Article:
NMMA makes right moves on E15 debacle
The fight to reverse the EPA’s waiver allowing E15 hasn’t been lost despite the disappointing court decision in August.
Once again, industry leadership was evident when, on Sept. 28, the National Marine Manufacturers Association filed an appeal in the case, even at a time when funds are tight and one could argue for abandoning the issue on economic grounds. Instead, the NMMA has made the right move for all boating interests.
You’ll recall a three-judge panel from the U.S. Court of Appeals for the D.C. Circuit dismissed our industry’s challenge to the EPA’s decision to increase ethanol from E10 to E15. Truth is, the court copped out of actually considering the merits of the case by dismissing the challenge on a jurisdictional question of standing. NMMA called the decision “disappointing.” But, Cindy Squires, the NMMA chief counsel of public affairs and director of regulatory affairs, said at the time that “it’s not necessarily over unless we decide to say it’s over.”
She was referring to the fact that the decision to dismiss was procedural and split 2-1. Moreover, dissenting Judge Brett Kavanaugh noted that he believed the EPA had clearly overstepped its authority in allowing E15. He said of the waiver that “EPA ran roughshod over the relative statutory limits,” and is “flatly contrary to the plain text of the statute.”
So what happens now? Three separate appeals have been filed by the three-group coalition that worked together on the original challenge. They are the Engine Products Group (includes the NMMA); the Food Groups and American Petroleum Institute; and the Petroleum Refiners and Marketers. Each group has asked for their standing to be reconsidered and this time each has filed separately because the facts and arguments for standing being presented are different.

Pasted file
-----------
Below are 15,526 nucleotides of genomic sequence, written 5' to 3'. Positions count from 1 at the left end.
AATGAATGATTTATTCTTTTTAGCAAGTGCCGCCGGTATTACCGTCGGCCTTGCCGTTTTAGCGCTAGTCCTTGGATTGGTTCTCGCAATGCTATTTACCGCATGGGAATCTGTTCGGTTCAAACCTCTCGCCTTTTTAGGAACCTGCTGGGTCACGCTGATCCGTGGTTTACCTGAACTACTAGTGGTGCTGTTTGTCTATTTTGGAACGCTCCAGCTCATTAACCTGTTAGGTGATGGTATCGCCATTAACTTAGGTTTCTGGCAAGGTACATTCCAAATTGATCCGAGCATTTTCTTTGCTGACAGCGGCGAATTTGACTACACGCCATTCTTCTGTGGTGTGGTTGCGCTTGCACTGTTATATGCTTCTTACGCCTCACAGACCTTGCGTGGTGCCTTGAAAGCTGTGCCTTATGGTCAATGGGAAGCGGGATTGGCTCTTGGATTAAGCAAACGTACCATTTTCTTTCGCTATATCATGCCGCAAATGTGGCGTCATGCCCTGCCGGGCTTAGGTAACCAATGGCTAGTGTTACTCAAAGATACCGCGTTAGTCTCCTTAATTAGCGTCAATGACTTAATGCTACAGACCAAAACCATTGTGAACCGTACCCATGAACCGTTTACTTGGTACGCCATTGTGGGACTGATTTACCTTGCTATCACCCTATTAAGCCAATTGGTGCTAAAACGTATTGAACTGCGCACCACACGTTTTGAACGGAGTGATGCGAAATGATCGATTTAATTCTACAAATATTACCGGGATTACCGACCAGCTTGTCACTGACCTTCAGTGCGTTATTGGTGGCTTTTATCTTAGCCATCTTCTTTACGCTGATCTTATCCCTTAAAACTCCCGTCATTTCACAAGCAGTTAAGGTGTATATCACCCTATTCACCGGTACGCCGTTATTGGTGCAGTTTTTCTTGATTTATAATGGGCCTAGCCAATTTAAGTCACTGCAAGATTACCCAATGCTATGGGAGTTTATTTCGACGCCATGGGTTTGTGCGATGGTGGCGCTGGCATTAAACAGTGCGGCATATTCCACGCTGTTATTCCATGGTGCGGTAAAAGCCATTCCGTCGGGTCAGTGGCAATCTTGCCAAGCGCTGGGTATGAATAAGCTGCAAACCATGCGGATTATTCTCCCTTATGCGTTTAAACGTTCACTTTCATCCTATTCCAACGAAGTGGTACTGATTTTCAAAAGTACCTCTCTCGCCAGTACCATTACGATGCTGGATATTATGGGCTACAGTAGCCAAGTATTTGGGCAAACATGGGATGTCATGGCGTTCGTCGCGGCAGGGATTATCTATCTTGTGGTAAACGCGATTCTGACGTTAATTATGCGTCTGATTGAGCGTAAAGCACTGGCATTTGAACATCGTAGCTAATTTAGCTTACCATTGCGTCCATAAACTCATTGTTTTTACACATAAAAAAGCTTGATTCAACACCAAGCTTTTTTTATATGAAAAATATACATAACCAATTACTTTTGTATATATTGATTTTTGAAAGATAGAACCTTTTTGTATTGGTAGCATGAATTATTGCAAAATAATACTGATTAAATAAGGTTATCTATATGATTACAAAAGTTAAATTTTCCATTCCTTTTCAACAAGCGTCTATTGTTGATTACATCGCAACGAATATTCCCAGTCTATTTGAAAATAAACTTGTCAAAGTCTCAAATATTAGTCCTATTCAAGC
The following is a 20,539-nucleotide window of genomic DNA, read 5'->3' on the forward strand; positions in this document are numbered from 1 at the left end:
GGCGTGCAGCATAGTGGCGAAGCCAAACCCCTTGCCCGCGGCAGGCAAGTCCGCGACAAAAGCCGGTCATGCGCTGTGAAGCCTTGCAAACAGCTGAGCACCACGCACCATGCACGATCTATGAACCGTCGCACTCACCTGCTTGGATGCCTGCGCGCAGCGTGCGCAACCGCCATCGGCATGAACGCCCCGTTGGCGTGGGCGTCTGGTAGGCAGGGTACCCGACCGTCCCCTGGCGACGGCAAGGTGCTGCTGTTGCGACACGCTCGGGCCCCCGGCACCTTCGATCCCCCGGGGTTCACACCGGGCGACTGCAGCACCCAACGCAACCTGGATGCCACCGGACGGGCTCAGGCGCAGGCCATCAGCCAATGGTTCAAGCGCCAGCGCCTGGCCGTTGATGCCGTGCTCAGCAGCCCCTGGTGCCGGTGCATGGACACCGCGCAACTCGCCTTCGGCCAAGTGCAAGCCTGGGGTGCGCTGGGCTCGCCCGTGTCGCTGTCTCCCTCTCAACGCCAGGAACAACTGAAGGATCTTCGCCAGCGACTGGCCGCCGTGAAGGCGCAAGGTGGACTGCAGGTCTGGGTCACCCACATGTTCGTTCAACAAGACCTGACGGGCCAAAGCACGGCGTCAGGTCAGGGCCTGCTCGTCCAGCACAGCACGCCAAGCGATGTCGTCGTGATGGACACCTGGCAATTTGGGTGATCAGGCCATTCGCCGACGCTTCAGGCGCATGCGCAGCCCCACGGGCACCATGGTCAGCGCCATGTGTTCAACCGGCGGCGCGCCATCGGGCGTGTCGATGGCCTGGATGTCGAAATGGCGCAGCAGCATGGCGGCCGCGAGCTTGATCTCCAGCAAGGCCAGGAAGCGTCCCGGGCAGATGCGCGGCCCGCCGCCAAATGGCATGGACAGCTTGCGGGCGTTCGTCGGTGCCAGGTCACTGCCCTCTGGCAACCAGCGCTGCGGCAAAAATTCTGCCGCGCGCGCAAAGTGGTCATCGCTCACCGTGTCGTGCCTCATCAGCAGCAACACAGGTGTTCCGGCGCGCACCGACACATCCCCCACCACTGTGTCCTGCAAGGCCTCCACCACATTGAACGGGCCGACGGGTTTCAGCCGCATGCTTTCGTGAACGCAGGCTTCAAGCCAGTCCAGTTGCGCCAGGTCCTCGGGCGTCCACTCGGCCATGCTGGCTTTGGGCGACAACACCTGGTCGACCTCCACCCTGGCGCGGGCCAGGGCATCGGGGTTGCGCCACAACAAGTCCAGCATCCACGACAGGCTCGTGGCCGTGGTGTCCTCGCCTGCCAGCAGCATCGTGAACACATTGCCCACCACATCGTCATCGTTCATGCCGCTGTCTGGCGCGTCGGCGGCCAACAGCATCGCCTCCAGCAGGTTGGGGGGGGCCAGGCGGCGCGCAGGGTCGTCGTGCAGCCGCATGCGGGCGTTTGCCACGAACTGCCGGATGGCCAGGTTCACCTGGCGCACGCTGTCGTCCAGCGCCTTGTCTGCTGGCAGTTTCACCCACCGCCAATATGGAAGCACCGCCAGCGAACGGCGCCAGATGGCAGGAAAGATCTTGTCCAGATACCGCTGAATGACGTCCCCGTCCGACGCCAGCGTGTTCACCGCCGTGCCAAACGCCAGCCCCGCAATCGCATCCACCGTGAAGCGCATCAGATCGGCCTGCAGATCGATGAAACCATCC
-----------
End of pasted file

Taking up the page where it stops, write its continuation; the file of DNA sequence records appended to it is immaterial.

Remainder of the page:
“We’ve asked for a rehearing by our panel,” Squires says, “as well as a rehearing by the full D.C. Circuit.” The latter is called an en banc review, which means all presiding members of the D.C. Circuit Court are asked to rule on the case, thereby creating a chance to change case law and review our arguments on their merits.
But Squires also cautions there’s no guarantee of what will happen from here. Rehearings by the full court are not commonly done (only two were granted last year). Still, she feels the way Judge David Tatel wrote his opinion in concurring with Chief Judge David Sentelle that there seems to be a desire to have the full court address the standing question.
On the other side, the court has already asked Growth Energy to file a single brief that replies to all three of the requests for rehearing. Growth Energy, you’ll recall, is the ethanol industry lobbying group that pushed for the E15 waiver from the EPA in the first place and raised the issue of standing with the court against our original suit. Notably, the EPA did not challenge our standing.
It’s now sit and wait — again. Any decision isn’t likely to come quickly. Squires expects a six-month wait. Looking beyond that, we could appeal to the Supreme Court in the future. That’s a completely separate appeal process that can occur after this appeal is either denied or lost. And while there’s little more we can do at this juncture, we should all remain confident that if we can gain standing and get the merits of our suit considered, we will forward a winning case that the waiver granting E15 is simply outside the authority granted by the Clean Air Act.